Named because their p 30 "vertically oriented arrays of axon terminals" look like "te branches and candles of a chandelier".

p 31 "...The occurrence of chandelier cells in additional areas of the neocortex and in nearly every cortical layer...suggests that chandelier cells are an integral component of the cerebral cortex in all mammalian species....Their dendrites, which may span one or several layers of the cortex, have few branches and bear only occasional spines. Typically, the axons.. form a profuse plexus in the vicinity of the cell body, coextensive with or somewhat above or below the distirbution of the cell's dendritic tree. Some chandelier cells in the upper layers of the cortex may also posses a second, less extensive axonal ramification in the deeper layers of the cortex (e.g. Fairen and Valverde, 1980). Vertical rows of boutons belonging to chandelier cell axons form only symmetrical synapses, and these are presynaptic only to the axons initial segments of pyramidal cells (citeations). However, as Lund (1987) observed, the presence of chandelier cell axonal boutons in layer IVC of the macaque visual cortex, where pyramidal neurons are scarce, suggests that spiny stellate cells may also receive synapses from chandelier cells."

GABAergic. b/c of axonal position on postsynaptic initial axon segment, probably exerts a powerful inhibition.

Basket cells

p 32 "As with chandelier cells, basket cells are recognized primarily by the distribution of their axonal branches, which form nests or baskets around cell bodies and proximal dendrites belonging to pyramidal cells (Fairen et al 1984).... Cajal (1909-1911) noted that each is composed of branches from more than one axon collateral and that each axon collateral contributes to several pericellular nests." "smooth or sparsely spiny dendrites that often extend well above and below the layer containing the parent cell body" "(Marin-Padilla (1969, 1970, 1972)...occur mainly in layers III and V" "dendrites...radiate in all directions, but the vertical ones prodiminate such that some cells have a bitufted appearance." "...axons...initially ascend or descend upon leaving the cell body and then run horizontally for as much as a millimeter while contributing to pericellular nests; the presence of a long, horizontal axon is contsidered typical for basket cells of higher animals (Jones and Hendry, 1984, pp. 316-420)"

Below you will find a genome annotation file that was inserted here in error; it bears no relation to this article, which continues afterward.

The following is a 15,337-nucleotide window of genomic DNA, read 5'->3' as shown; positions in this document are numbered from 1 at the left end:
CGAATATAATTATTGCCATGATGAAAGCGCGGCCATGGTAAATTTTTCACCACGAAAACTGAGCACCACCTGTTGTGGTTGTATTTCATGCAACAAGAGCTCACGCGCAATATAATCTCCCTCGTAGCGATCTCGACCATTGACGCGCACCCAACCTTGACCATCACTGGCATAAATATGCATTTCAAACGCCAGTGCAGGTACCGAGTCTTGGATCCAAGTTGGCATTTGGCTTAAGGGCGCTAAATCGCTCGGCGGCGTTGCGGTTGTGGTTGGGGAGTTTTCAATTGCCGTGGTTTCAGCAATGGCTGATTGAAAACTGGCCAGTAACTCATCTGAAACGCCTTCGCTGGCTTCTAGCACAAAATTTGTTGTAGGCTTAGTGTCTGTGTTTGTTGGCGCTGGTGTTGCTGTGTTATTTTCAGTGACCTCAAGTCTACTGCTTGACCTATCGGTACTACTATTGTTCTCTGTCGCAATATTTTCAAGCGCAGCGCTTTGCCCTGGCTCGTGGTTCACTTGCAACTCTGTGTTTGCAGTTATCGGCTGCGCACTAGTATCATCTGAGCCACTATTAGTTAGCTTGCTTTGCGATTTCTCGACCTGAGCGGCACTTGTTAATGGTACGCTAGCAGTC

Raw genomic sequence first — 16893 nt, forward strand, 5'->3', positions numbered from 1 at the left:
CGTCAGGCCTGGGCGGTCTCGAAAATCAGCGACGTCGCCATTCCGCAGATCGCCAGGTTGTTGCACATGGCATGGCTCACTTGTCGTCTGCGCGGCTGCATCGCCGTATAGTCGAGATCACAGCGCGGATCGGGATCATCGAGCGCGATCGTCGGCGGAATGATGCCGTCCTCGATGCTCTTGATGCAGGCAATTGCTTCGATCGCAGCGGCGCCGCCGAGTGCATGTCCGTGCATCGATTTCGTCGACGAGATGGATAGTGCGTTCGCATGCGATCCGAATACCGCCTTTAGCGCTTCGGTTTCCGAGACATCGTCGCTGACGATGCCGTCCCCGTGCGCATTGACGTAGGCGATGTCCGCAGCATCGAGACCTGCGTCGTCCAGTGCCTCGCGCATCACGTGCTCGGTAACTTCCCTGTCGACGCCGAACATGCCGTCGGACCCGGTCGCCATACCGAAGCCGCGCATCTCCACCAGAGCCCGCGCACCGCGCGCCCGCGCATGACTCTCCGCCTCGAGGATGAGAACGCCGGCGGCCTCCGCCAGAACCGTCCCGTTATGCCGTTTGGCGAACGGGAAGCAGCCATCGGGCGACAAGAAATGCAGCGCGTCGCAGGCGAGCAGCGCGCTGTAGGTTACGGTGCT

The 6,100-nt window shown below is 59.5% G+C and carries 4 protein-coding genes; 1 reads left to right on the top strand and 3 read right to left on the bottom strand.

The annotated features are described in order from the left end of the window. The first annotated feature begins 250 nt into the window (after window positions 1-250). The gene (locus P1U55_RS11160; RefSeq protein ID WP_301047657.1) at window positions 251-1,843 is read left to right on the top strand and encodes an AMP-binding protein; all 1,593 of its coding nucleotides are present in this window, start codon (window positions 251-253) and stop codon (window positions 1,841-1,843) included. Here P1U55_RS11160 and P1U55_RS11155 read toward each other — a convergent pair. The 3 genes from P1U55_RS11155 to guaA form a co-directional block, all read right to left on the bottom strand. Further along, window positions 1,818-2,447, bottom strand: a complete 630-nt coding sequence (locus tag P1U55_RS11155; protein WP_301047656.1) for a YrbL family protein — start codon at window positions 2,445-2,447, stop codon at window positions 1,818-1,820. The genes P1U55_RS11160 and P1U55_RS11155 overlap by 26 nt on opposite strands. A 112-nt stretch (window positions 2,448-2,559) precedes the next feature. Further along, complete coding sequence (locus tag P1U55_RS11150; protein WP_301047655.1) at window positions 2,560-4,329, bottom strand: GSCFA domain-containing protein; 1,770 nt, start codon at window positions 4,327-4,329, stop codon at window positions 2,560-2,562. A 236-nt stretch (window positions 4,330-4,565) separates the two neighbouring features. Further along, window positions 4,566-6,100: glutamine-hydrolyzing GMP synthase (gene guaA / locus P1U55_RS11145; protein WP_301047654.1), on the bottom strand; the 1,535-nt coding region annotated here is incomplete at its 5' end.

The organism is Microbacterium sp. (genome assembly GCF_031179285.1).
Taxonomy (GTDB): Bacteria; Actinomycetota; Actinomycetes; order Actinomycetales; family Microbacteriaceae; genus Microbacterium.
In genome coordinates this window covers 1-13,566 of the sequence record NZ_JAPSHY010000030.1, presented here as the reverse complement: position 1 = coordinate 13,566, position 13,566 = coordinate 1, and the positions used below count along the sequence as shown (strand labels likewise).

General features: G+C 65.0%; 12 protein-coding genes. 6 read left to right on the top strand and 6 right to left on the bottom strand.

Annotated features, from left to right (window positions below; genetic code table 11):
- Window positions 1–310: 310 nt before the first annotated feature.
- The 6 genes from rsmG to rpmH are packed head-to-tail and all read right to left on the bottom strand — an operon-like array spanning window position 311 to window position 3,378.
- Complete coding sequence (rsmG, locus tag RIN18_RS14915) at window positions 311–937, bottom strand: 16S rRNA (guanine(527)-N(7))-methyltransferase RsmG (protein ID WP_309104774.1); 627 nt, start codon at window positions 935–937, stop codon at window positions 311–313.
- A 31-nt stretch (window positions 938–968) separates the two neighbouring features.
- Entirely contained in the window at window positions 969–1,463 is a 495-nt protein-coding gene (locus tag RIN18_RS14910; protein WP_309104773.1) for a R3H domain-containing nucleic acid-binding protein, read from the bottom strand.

you often can't see the baskets if you only stain one cells, as multiple basket cells' axons form baskets together

p 33 "...we propose that it may be useful to include as basket cells other nonpyramidal cell types whose axons contact pyramidal cell somata whether or not true axonal baskets are formed"

p 33 "The initial descriptions... emphasized the association of the 'basket' with pyramidal neurons, and from this the impressino might be gotten that basket cells synapse exclusively with the cell bodies and proximal dendrites of pyramidal neurons. However, recent evidence suggests" otherwise, "For example, counts of 241 elements postsynaptic to three basket cells in the cat visual cortex show less than half to synapse onto the cell bodies and proximal dendrites of pyramidal cells. THe permainder synapse with the cell bodies and dendrites of non-pyramidal neurons and with spines, axons, and distal dendrites belonging to pyramidal neurons or to cells of undetermined origin (Freund et al, 1986; Somogyi et al, 1983a)."

p 34 "Because the axons terminals belonging to basket cells form a large proportion of their synapses with neuronal cell bodies and proximal dendrites, it can be assumed that basket cells exert a powerful inibition on the postsynaptic neuron by virtue of the proximitiy of the inhibitory synapses to the trigger zone, that is, the axon initial segmment. That axons belonging to basket cells project horizontally for relatively long distances... suggests that these cells exert a powerful inbition on cells in neighboring functional columns"

Vertically oriented neurons

Spiny Stellate cells

"The lack of a dominant, apical dendrite is the chief characteristic by which spiny stellate cells may be distinguished from pyramidal neurons; however, inmany other ways, the two cell types are identical. For instance, spiny stellate cells, like pyramidal neurons, have dendrites that bear large numbers of spines, and theiir axons, at least initially, descend toward the white matter and may even enter it (Firgure 2.6). Both types of neuron appear similar at the fine structural level and differ from all other neuronal types in that their somata receive only symmetrical synapses. For these reasons, Lund (1984) proposed that spiny cortical neurons form a continuum with the "typical" pyramidal and spiny stellate neurons ars extreme types."

Cross-species correlations of nonpyramidal neuronal types